In the past, I had installed a Volksquartzen Target kit on my 10/22 and Ruger Charger, but I was dissatisfied with the results. In both cases, the trigger return spring was too light. Although this lightened the pull of the trigger, the trigger would not return as it is supposed to. I did not want to spend more on a trigger than I did on the firearms, so I discounted a complete trigger assembly and returned the triggers on both firearms back to the original configuration and leaned to live with the trigger. In doing so, some of the enjoyment of shooting these firearms was wanting.
When I read about Ruger manufacturing a complete trigger group for the 10/22 and Charger models, especially at a price substantially lower than Timney, Volksquartzen, or others, I put the trigger on the back burner for something to purchase in the future. Well, the future finally arrived and the Ruger BX-trigger was ordered from Brownell’s and was received in short order.The Ruger BX-Trigger comes in an easy-to-open package and allows you to test the trigger without removing it from the package. The Ruger BX-Trigger is intended for plug-n-play with a little work from the owner of the firearm or a qualified and competent gunsmith. When I read the part on the package that stated, “Releases at 2.5 to 3.0 lbs.”, I started salivating. Push down on the hammer and squeeze the trigger (the package keeps the hammer from slamming forward) and you will immediately notice that the trigger is crisp and no over-travel can be felt while in the package. I was really looking forward to installing this trigger group. The only decision that remained was to install it in the 10/22 or the Charger. As the Ruger Charger, with a 2-7×32 NcStar scope, is one of my favorite firearms, it was selected to be the test bed. If all went well, a second Ruger BX-Trigger would be ordered for the 10/22.
Don’t worry, Ruger did not leave you hanging and a Ruger BX-Trigger Assembly Replacement Instructions sheet is also provided with the new trigger group.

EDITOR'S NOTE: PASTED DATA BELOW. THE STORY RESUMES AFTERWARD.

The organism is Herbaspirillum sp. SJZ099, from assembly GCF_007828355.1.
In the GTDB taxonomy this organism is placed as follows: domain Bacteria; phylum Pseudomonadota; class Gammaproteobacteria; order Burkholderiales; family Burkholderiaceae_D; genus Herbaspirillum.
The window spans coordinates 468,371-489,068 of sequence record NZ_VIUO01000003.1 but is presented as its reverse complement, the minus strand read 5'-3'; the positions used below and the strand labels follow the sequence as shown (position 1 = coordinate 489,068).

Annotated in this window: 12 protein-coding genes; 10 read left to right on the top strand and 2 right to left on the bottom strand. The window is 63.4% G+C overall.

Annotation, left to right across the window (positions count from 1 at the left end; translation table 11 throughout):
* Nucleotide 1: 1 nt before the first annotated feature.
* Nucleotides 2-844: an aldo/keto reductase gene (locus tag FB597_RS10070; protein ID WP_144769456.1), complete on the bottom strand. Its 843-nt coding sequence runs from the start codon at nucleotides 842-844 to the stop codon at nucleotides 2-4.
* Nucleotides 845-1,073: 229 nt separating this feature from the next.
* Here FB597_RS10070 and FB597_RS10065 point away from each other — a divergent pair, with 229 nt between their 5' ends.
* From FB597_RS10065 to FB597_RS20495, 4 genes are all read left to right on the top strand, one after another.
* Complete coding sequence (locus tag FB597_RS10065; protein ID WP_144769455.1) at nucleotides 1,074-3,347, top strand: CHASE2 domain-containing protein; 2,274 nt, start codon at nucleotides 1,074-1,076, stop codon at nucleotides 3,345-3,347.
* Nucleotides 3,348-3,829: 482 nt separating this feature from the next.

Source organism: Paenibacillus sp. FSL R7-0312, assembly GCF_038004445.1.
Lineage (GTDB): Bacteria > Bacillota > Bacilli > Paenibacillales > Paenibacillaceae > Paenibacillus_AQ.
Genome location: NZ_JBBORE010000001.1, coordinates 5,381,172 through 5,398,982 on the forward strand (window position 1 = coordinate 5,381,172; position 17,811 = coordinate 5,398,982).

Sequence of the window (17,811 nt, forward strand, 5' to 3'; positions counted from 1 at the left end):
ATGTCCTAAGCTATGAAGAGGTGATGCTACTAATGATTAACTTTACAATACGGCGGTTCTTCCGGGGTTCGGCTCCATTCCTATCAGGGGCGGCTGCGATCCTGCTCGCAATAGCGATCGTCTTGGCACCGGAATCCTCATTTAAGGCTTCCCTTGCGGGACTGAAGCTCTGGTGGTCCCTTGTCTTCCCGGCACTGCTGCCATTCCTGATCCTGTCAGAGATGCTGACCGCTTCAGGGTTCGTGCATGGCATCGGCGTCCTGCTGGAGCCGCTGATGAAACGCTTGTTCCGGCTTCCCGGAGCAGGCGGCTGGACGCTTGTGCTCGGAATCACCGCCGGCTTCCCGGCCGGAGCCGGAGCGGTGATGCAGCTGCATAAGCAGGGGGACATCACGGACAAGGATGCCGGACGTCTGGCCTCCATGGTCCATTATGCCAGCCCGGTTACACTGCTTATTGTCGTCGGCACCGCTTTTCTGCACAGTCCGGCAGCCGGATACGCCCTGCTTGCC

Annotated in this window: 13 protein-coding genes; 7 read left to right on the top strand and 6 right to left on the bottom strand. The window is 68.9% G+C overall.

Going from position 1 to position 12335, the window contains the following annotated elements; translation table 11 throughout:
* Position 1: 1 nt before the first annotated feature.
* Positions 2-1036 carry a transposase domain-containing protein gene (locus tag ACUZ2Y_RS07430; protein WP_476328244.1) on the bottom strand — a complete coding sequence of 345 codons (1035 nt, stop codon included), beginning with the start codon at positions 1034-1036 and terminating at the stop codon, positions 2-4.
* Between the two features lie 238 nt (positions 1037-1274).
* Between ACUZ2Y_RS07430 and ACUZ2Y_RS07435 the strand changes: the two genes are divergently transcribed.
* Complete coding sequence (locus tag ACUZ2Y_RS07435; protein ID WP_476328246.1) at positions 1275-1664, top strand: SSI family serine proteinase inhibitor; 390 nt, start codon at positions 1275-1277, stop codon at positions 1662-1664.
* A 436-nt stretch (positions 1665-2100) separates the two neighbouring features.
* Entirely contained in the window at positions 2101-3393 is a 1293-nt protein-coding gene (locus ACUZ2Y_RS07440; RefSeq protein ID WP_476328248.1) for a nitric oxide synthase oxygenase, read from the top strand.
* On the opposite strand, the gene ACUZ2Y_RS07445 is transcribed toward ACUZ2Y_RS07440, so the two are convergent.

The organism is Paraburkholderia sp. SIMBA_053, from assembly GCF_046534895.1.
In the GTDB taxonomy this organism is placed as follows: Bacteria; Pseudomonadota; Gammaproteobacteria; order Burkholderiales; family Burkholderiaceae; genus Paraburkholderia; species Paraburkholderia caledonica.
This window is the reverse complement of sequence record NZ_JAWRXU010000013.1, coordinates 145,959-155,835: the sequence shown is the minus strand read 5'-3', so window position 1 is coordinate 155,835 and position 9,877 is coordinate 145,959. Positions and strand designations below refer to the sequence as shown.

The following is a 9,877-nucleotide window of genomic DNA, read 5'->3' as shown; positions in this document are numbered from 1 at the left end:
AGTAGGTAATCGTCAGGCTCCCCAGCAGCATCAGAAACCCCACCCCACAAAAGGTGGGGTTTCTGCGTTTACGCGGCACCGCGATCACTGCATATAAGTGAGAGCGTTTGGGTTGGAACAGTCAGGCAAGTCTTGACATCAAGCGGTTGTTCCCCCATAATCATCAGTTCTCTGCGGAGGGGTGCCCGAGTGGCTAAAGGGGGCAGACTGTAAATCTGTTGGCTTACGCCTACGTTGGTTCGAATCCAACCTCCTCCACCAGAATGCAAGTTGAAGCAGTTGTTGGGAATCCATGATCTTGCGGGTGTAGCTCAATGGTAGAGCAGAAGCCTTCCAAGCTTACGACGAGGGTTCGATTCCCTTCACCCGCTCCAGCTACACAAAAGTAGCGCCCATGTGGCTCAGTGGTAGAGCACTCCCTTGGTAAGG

The BX-Trigger comes with a protective cover (keeps all of the pins in place), which is easily removed. After you replace your stock trigger group, you may want to slide the protective cover over your stock trigger group to prevent pin loss. Also, if you do decide (at some time) to install a Volksquartzen or Timney trigger, the cover serves as a test bed for evaluating your work and prevents the hammer from completely falling forward when the trigger is pulled.Disassemble the firearm according to the instructions provided by Ruger (safety first, please!). Personally, I have found that the Glock Tool is ideal for pin pushing in the Ruger 10/22 or Charger, as the pins usually don’t need much persuasion. A soft tap with a plastic mallet and the two trigger group assembly pins almost fall free from the firearm. The trigger group then simply falls free from the upper once the safety is aligned to center.
One thing that you will note on this particular swap; the stock trigger group in the Ruger Charger has an extended magazine release; a modification that I did while installing the Volksquartzen Target Trigger. I was hoping that I would not loose this feature because it makes dropping the magazine a little easier; simply press the lever downward with the index finger to release the magazine. With the stock magazine release, which is located in front of the trigger guard, you must press the magazine release lever forward to release the magazine – a sometimes awkward operation. The BX-Trigger assembly; however, is the same dimensions as the stock trigger group housing. Within a minute, I had swapped out the extended magazine lever from my old unit to the new Ruger BX-Trigger using the Glock Tool for the magazine release lever pin. So far, I was a happy camper.Outwardly, there are no discernible difference between the stock unit and the Ruger BX-Trigger, with the exception of the hammer shape. Performance wise, all the magic happens internally. Ruger has done a fine job with this unit and has kept things simple and inexpensive for those of us who like simple and need not a degree to work on our firearms, but just some basic mechanical skills. Almost too quickly, the upper was installed in the Ruger Charger stock. In fact, had I not taken the time for some photos, the entire installation would have taken about 5 minutes – including the swapping out of the extended magazine release lever. For the DIYer, this installation is a breeze! Taking stock of the entire installation, trigger pull was tested and the results were a consistent, and just shy of, three-pounds of pull – right where I like it. The trigger is crisp and reset is very short. A function check for magazine release and bolt locking was performed and all went well.
If you have considered really upgrading the trigger on your Ruger 10/22 or Ruger Charger, and want to do so within a reasonable expense, the Ruger BX-Trigger is a wise choice. With simple tools and a basic knowledge of your 10/22 (or Charger), it is very simple to install and satisfaction is guaranteed.
Ruger BX-Trigger: http://www.brownells.com/search/index.htm?k=ruger+bx-trigger&ksubmit=y
Ruger BX-Trigger Videos: http://ruger.com/micros/BX-Trigger/?r=y
Video review by Jeff Quinn @ gunblast.com: https://www.youtube.com/watch?v=pSJBBT1BfP4&feature=youtu.be